Island Cricket

Saturday, March 1, 2008

[Video] Guard of honour for Jayasuriya courtesy Team Australia

What a moment for Sanath Jayasuriya. It must be an incredible feeling to have opposition such as Australia honour you in such an unplanned manner. It was great sportsmanship from the Aussies. The Sri Lankans too returned the favour for Gilly who also bid farewell to the MCG.

Greeted with an honour guard by his opponents, Sanath Jayasuriya played his final innings on this continent. His footwork had been sluggish all summer. His reflexes had slowed. Determined to rouse himself for one final fling, the buccaneer clouted a couple of boundaries over cover that brought back memories of his halcyon days. In full flight he was quite a sight, bashing the ball about, dispatching presentable deliveries to unlikely places. Just for a moment it seemed that Jayasuriya might produce one last hurrah. It was not to be. Before long he was late on his shot, whereupon he trudged from the field looking about as happy as a News Corporation journalist. Where have the years gone?

Brad Hogg's retirement was unexpected. Speculation has been rife that he will sign for an Indian league. Perhaps he just wants to spend more time at home.

It has been an uneasy summer and players have responded in their own ways. The looming Pakistan tour has been the hidden factor in many of this summer's complications.

Hogg might not play in the finals. Maybe his chance came too late in his career. Although he did not take many wickets this season, he did bat splendidly in the Sydney Test match. But he stepped aside. Who knows the workings of another man's mind?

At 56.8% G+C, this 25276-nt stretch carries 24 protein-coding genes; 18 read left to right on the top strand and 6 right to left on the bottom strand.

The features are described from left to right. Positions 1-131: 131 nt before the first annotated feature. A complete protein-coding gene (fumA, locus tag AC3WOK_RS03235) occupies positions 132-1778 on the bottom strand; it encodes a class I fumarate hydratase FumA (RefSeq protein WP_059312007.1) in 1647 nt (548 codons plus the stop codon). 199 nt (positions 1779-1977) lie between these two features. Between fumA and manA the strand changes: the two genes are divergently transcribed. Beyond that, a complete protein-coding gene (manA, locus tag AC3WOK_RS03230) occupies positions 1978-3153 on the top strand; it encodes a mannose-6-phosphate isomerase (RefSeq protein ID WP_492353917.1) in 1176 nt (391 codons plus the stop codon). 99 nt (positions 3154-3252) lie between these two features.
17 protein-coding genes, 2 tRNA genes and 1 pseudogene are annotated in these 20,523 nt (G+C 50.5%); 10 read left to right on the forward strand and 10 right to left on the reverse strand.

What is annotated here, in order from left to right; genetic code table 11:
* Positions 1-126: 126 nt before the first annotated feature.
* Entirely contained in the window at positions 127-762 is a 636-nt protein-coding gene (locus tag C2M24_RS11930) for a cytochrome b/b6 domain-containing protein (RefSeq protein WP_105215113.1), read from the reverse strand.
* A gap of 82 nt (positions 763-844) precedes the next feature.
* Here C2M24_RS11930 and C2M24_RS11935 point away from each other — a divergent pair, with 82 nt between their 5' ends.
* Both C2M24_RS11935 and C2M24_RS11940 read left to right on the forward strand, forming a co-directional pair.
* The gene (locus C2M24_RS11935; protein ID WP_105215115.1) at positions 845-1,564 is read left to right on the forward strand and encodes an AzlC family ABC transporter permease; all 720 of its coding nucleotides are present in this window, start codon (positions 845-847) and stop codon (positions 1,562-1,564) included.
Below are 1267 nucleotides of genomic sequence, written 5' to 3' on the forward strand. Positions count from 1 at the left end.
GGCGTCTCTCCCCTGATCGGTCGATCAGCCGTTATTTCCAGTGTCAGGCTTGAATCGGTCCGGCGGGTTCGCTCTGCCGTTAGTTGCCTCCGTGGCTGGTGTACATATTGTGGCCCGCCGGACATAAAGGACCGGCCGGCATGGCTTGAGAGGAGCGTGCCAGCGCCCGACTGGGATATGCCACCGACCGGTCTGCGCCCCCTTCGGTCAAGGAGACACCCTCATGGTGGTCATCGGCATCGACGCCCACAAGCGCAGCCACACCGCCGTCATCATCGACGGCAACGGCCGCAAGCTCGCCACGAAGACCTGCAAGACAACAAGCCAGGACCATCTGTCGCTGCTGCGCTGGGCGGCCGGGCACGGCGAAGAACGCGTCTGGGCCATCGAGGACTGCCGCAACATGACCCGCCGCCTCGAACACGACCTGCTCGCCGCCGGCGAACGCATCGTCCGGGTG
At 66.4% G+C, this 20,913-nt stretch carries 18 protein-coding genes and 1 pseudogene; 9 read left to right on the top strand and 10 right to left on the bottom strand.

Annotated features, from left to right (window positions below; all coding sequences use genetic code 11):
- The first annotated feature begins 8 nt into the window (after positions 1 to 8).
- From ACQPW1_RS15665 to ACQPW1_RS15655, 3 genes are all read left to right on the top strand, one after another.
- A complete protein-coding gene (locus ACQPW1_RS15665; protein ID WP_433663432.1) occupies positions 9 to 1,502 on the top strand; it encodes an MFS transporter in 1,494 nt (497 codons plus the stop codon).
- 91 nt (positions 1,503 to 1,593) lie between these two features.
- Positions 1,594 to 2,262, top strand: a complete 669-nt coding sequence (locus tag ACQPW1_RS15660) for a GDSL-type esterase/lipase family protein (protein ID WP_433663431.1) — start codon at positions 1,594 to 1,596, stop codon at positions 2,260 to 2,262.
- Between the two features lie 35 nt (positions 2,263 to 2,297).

His family had come to watch his last stand. As usual, the earnest, energetic, slightly eccentric tweaker took a vital wicket. As always he served to the best of his ability.

After that it was just a matter of waiting for Gilchrist to play his last innings on a ground he has graced. Returning the compliment, the Lankans welcomed him. He promptly produced numerous thrilling drives and pulls that sent the score rushing along. Murali was mauled and the pacemen were dispatched with elan. He charged past 50 and kept playing brilliant strokes till the end came. He reached 83 in 50 balls and not a swipe was essayed. His bat was a flashing blade. It was a chivalrous, generous innings, as exhilarating to watch as it must have been to play.

A small crowd was given a rare treat, something to savour long after the final curtain has fallen. No tears need be shed for the gloveman. Rather let us celebrate a happy ending. Gilchrist is going on his own terms, and in style. Writes Peter Roebuck for The SMH.


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